If you own a pet rabbit, you know all too well that rabbits are nonstop chewers and require the best in pet dental health care. They chew not only to eat and ingest a high-fiber diet but also for other reasons, such as: expressing happiness, pain or frustration; adjusting to their environment; exploring new objects; marking their territory; grooming themselves, and more.

For all these reasons, pet owners should be knowledgeable about rabbit dental care measures. Remember, it is important to detect problems early in order to consult a veterinarian and administer proper treatment right away. Your little bunny’s survival depends on good oral health.

Conduct Regular Oral Checkups 

Start by checking your pet’s head and face. Have your pet sit in front of you with their back facing you. Touch the sides of their face and under the jaw. Take note if both sides feel the same. Check if there are any swellings or bulges on any side.

Apply a firmer pressure on the side of the jaws and see if your rabbit flinches at some point. If he or she does, there must be pain in the mouth. If there is, or if you notice any changes, be sure to report to the vet as soon as possible. 

Incisors Need Extra Attention 

Examine the incisor teeth, which are located at the front of the jaw and are easy to check. Have your rabbit lie down in front of you and part the lips gently as if to make him or her smile. The four big teeth—the two teeth on the top and two teeth on the bottom—are the incisors and they should not be loose. The gums should be a healthy pink, and not purple or red.

Also check to see if there are any foreign objects around the teeth. If the teeth do not meet when they close, this might mean that the rabbit has a malocclusion. Consult your vet regarding this problem.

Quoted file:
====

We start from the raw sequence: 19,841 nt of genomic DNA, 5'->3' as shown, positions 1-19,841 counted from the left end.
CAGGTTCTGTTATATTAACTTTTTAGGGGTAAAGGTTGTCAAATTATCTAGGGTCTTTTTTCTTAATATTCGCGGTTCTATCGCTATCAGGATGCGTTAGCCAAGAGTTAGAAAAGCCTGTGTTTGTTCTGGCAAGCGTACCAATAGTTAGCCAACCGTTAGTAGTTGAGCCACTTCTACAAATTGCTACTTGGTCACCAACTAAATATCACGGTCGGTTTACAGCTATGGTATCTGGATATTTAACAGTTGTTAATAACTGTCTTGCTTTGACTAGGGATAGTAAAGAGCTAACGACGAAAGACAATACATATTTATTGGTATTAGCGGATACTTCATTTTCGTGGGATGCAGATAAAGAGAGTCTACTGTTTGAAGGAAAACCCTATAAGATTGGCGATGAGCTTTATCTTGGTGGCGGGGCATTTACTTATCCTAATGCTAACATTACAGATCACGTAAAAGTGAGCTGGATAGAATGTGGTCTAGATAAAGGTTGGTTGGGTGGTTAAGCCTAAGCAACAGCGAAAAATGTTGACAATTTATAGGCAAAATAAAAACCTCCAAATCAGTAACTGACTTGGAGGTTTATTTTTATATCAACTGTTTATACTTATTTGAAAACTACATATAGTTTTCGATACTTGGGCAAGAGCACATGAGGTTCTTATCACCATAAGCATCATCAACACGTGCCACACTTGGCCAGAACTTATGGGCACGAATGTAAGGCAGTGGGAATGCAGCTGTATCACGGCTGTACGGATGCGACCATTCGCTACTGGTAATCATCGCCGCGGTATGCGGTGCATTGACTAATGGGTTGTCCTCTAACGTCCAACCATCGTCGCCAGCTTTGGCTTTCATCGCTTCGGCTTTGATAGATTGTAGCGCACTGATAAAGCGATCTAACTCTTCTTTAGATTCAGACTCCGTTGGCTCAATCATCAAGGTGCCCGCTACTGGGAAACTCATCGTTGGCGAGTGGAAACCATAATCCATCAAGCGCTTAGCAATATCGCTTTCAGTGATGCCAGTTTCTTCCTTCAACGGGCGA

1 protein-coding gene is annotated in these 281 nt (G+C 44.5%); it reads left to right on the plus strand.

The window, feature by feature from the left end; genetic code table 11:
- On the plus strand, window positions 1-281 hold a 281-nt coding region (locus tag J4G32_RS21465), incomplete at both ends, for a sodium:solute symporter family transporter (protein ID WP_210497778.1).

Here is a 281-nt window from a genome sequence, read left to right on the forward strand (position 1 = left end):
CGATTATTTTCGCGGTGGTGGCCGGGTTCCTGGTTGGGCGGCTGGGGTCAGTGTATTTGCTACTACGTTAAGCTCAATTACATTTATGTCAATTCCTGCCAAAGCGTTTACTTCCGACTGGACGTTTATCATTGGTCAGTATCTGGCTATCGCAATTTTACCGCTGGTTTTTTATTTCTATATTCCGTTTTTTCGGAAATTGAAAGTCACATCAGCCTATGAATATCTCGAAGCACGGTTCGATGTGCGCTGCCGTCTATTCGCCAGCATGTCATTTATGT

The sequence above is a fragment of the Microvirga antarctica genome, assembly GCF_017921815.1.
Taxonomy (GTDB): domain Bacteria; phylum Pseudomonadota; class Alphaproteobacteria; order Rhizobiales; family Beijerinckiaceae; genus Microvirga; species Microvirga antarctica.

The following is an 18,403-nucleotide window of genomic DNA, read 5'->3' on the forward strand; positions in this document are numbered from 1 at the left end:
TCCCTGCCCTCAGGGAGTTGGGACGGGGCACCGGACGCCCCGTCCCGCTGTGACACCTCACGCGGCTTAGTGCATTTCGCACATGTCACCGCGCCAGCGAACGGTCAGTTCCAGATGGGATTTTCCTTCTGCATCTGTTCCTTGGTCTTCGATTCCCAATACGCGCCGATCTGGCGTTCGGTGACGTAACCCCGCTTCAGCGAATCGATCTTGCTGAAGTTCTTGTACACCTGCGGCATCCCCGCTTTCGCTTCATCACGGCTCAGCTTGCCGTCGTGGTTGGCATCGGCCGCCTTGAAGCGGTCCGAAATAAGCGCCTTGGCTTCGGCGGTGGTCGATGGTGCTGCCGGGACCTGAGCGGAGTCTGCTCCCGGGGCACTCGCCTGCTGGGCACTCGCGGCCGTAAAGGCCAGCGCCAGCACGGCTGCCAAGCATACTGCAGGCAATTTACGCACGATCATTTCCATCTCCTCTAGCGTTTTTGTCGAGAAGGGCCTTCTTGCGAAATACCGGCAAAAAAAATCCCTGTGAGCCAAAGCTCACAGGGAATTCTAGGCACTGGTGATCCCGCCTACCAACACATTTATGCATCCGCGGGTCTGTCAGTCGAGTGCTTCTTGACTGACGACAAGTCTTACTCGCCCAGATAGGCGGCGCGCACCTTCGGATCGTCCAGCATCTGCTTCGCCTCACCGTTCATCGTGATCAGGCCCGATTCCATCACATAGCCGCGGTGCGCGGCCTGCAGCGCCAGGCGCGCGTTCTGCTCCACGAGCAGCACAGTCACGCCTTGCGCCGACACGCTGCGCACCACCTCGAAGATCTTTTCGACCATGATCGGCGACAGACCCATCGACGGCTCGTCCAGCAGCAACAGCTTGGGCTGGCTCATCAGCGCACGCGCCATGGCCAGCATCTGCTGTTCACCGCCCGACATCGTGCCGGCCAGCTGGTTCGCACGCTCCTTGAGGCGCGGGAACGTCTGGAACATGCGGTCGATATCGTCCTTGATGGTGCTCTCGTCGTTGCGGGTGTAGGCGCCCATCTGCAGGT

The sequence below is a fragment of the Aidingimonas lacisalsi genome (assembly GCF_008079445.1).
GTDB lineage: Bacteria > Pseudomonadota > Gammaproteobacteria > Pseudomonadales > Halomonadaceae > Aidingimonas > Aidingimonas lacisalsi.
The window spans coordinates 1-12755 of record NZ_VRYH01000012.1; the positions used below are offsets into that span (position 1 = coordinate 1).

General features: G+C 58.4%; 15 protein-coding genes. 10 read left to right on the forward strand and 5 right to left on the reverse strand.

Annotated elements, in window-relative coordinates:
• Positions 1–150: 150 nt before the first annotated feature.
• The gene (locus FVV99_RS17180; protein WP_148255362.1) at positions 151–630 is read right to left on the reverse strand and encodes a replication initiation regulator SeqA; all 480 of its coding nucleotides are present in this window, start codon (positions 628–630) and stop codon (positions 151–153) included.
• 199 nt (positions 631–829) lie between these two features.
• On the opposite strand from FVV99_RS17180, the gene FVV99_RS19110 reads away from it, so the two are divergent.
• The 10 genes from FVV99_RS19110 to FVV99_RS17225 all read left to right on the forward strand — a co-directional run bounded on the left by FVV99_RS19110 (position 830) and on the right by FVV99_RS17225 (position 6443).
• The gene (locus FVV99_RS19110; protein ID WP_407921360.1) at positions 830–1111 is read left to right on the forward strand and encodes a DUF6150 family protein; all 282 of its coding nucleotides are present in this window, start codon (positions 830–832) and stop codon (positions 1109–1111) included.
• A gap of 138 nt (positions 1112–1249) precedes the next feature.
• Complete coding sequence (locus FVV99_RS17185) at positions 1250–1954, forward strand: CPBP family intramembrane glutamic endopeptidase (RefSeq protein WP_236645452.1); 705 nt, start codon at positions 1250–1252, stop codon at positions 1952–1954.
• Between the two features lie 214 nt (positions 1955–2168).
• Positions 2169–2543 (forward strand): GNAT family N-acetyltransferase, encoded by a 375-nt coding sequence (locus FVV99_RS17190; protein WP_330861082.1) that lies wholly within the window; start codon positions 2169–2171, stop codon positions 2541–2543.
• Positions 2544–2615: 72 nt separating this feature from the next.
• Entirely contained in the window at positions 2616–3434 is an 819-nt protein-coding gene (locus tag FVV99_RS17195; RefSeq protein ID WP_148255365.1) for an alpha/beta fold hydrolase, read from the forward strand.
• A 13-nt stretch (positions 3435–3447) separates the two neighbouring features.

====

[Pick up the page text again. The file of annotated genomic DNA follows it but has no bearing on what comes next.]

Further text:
Take Care Examining the Auxiliary Incisors

Check the auxiliary incisors, which are the teeth behind the upper incisors that look like pegs, and, therefore, called “peg teeth.” They rarely cause any problems but, just to be sure, make these a part of your routine checkup. 

Identify Grinding Teeth Issues

Inspect the cheek teeth, which are also known as the “grinding teeth,” and see if there are any problems. These are the teeth that can be found in the far back of the mouth.

You should watch for the following signs: drooling, wetness around the mouth, swelling, warmth, pain in the jaw, or pain under the chin. There may also be changes in food preferences—some rabbits prefer to chew on softer foods when in pain. As well, there can be a loss of appetite, loss of weight, bad breath, a frequent grinding of these teeth and grumpy behavior.

Take other Pet Dental Health Care Precautions 

In addition to conducting regular checkups, you also need to create a safe environment for your pet. Provide safe chewing objects such as dried pinecones, straw mats and cardboard. Keep him or her away from dangerous areas such as places where there are electrical wires, and don’t let your rabbit swallow any small items that can obstruct his airways.

Always keep a watchful eye on your pet bunny. Accidents can happen when you least expect them so you must always be careful. Along with conducting regular face and tooth checkups of your rabbit, take him or her to a veterinarian for professional pet dental health care checkups or for any other related problems as soon as they occur.

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